Democratic Absurdity

Democratic Absurdity

Beckett Shorts at Helen Gardiner Phelan Playhouse 

Liam McConnell – Arts Editor



Director Adam Paolozza has staged a production of five short works of drama—Not I, Act Without Words II, That Time, Come and Go, and A Piece of Monologue—by Nobel Prize winning Irish playwright, essayist, novelist, director, poet, and all-around genius, Samuel Beckett.  

As a long-time Beckett fan, I entered the theatre on—appropriately—St. Patrick’s Day with reservations and high expectations. Beckett’s brand of absurdity is very easy to do poorly. Alter his meticulous stage directions at your peril, intrepid theatre directors of the world, lest the purists hang you out to dry. 

A sense of eeriness hung in the air as the audience entered, shown the way by two statuesque men, faces painted white with powder, wearing long, white sleeping shirts. The audience has herded into a circle in the middle of the floor and locked in with translucent curtains as the lights dimmed into nothing. A deafening and consistent bass note rung out and the tension was palpable. For several minutes we stood waiting, watching where we thought the stage was to be. As it turns out, that’s exactly what they wanted: misdirection. As soon as the bass cut, ten women stepped from the darkness on all sides of the audience, completely unexpected, and began, in near-perfect simultaneity, to recite Not I, only their mouths illuminated by spotlights. 

Here’s the first thing that came into my head. Not I is, as Beckett specified, a monologue. One woman is to recite, her singular mouth suspended in blackness eight feet above the stage. And here we had ten. As the scene progressed, I considered the director’s motivation. Actors began to falter, but only slightly, and their slack was picked up by their fellows. Perhaps, then, it was a strategic, rather than stylistic, choice. A long, unbroken monologue still progressed, if occasionally incomprehensible. The purist in me was not thrilled, but I saw the merits and advantages for what they were. When the women screamed it was deafening and unnerving. When they were totally in sync it felt overwhelming. If their mission was to use this veritable gang to get under our skin, they succeeded.  

We were directed to seats so the remainder of the production could commence, and the second piece to be staged was Without Words II, a production that went on almost completely by the book. Two sacks and a pile of neatly folded clothes sat on the stage, and when a stick came from stage left to poke a sack, a man emerged. As is indicated by the title, this silent production commenced, aided by music. When the first man retreated back into his bag, the stick emerged again and poked the other bag. Another man, another demeanour, another cut of music to fit his vastly different character. If my purist was offended by Not I, it was satisfied by Act Without Words II. 

Next on the docket was That Time, a radial alteration from the source material and Paolozza’s chance to flex his interpretive muscle. What is meant to be the work of two actors was split into seven, who played invented characters. What was meant to be a claustrophobic, confrontational experience was spread over the stage, and spotlights reminiscent of Beckett’s short play titled Play illuminated pairs as they spoke. The actors never missed a beat in this performance, coming in and out in perfect time with their spotlights. A distant departure, but nevertheless well-staged. The wide, painted smiles that the actors wore as all three of the spotlights came up was severely unsettling, an apparent objective of the production.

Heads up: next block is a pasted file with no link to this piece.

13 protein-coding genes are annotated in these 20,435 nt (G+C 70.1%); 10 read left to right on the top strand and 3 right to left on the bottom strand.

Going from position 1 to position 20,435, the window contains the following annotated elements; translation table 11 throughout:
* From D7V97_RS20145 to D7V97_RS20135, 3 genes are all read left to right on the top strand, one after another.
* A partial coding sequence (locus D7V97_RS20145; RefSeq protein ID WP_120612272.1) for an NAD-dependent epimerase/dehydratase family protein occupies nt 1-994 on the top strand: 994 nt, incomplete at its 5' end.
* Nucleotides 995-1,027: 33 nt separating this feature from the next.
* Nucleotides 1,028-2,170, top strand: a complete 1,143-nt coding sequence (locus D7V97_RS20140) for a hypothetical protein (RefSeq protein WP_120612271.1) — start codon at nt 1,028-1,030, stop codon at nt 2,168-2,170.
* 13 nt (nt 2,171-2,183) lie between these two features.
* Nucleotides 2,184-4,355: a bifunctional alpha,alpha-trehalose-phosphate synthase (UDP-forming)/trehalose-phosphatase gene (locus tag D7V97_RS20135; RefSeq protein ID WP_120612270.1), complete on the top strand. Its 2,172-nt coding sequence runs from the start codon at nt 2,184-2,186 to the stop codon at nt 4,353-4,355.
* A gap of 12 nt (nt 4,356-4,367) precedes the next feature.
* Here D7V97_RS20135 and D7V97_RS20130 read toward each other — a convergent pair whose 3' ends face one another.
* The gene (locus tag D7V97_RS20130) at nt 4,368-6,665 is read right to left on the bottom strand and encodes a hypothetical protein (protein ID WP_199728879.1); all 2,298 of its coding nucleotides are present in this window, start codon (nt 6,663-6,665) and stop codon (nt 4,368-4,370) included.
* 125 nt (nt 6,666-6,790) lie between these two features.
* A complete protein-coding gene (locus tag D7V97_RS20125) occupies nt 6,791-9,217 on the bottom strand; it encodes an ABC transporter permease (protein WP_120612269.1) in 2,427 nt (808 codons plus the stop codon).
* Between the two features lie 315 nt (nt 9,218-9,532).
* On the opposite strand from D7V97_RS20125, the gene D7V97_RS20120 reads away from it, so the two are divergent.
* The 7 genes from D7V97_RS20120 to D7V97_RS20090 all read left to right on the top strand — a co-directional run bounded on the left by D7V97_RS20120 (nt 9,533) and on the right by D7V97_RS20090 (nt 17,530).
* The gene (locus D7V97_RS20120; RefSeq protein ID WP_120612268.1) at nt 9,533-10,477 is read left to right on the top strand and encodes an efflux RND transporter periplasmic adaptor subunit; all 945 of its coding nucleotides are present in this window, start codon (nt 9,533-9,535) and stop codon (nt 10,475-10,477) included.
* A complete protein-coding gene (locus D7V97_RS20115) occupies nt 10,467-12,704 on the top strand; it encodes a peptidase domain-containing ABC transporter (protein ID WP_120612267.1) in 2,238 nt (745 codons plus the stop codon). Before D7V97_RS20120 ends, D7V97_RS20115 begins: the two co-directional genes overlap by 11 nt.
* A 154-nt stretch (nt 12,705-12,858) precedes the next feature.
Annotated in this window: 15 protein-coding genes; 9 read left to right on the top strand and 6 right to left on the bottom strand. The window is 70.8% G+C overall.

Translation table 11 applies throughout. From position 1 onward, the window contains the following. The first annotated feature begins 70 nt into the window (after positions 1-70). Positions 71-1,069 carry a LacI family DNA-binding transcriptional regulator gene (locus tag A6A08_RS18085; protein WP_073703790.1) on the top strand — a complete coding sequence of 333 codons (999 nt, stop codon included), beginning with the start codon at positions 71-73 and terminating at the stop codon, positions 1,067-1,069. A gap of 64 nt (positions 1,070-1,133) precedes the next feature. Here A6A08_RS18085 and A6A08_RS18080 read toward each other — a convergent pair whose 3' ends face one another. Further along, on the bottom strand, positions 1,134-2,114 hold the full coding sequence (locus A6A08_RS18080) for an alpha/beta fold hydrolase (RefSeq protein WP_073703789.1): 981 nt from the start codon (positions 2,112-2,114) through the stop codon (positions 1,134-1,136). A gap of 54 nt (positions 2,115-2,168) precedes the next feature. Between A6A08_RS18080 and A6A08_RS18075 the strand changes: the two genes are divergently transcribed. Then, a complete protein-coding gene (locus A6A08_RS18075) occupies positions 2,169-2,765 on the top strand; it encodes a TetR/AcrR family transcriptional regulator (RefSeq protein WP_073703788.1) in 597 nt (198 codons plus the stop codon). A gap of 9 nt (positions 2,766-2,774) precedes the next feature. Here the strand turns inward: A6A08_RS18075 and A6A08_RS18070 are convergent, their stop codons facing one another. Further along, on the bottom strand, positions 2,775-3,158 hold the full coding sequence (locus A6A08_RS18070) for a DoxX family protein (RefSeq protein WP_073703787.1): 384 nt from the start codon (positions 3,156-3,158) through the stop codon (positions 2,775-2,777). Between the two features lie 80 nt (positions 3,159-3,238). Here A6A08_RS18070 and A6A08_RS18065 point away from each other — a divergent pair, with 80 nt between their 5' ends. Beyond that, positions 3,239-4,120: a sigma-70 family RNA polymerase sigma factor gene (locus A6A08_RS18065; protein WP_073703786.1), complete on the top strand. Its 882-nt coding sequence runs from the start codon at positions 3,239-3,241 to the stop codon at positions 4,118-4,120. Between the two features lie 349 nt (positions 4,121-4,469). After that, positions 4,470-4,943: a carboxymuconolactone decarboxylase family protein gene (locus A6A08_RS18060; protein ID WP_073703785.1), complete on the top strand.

As if in a purposeful pattern of devotion and deviation, Come and Go was staged with near-flawless adherence. Another translucent curtain was pulled between the audience was the three actresses, as if emphasizing Beckett’s instructions that their faces not be seen. (I hope that one unfamiliar with Beckett is starting to understand why his drama is referred to as absurd.) The costumes, unusually specific given the other short pieces of the evening, were on point. 

Last up was A Piece of Monologue. It conformed to the aforementioned pattern, but not much else: a radical divergence. The monologue, meant to be delivered by an old man, was given to four young, female thespians that split the burden evenly. A theme Beckett used quite often is repetition; even endless repetition; even forced and endless repetition; even slightly deviating and forced and endless repetition. (Think Happy Days, Play, Endgame, etc. etc.) This version had the actress reach the end of her respective portions and retreat slowly to the rear of the stage, as the woman behind her came up to the front and picked up where she left off. This repeated four times, suggesting that, as the first actress made her way back to the front, the entire monologue would begin over again, like they were trapped in a hellish, unbreakable loop. Not Beckett, but definitely Beckettian.  

These three aberrant dramaticules, blasphemous as they may have been, reminded me what I love most about theatre: cooperation and collaboration. Beckett’s frankly intimidating short plays seem much easier to handle if your comrades are at your side, ready to cover your mistakes or divide your part into several. A cast of 12 actors is a formidable team, and it’s better to stage the plays in an accessible way than not stage them at all. After all, this is but amateur theatre and should be critiqued as such. 

Power to the people.